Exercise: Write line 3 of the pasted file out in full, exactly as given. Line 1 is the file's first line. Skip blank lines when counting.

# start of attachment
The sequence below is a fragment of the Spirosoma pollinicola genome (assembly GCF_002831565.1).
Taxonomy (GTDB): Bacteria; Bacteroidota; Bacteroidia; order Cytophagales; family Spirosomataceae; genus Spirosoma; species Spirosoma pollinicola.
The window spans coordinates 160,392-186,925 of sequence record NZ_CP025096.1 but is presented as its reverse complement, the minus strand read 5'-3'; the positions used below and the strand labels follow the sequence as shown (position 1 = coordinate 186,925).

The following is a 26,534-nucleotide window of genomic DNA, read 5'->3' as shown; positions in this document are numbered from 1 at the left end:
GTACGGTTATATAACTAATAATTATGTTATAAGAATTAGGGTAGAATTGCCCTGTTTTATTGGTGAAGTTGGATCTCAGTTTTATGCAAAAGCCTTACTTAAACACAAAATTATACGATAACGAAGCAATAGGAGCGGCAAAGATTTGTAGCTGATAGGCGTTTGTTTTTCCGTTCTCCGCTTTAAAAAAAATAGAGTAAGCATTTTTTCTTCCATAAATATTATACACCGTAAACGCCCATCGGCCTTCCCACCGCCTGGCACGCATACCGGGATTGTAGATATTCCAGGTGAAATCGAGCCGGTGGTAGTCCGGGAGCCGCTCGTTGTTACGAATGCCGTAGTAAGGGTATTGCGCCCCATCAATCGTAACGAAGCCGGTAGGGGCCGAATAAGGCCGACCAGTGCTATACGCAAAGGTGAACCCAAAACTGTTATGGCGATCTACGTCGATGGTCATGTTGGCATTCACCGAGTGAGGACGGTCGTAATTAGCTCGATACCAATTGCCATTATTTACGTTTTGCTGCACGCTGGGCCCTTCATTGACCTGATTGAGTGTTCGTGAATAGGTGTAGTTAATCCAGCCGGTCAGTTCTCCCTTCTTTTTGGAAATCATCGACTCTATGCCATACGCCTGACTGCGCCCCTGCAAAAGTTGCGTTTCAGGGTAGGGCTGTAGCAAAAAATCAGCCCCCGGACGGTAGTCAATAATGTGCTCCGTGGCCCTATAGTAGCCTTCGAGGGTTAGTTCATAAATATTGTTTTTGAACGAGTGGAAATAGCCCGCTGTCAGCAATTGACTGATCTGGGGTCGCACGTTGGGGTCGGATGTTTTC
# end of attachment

The window spans coordinates 160,392-186,925 of sequence record NZ_CP025096.1 but is presented as its reverse complement, the minus strand read 5'-3'; the positions used below and the strand labels follow the sequence as shown (position 1 = coordinate 186,925).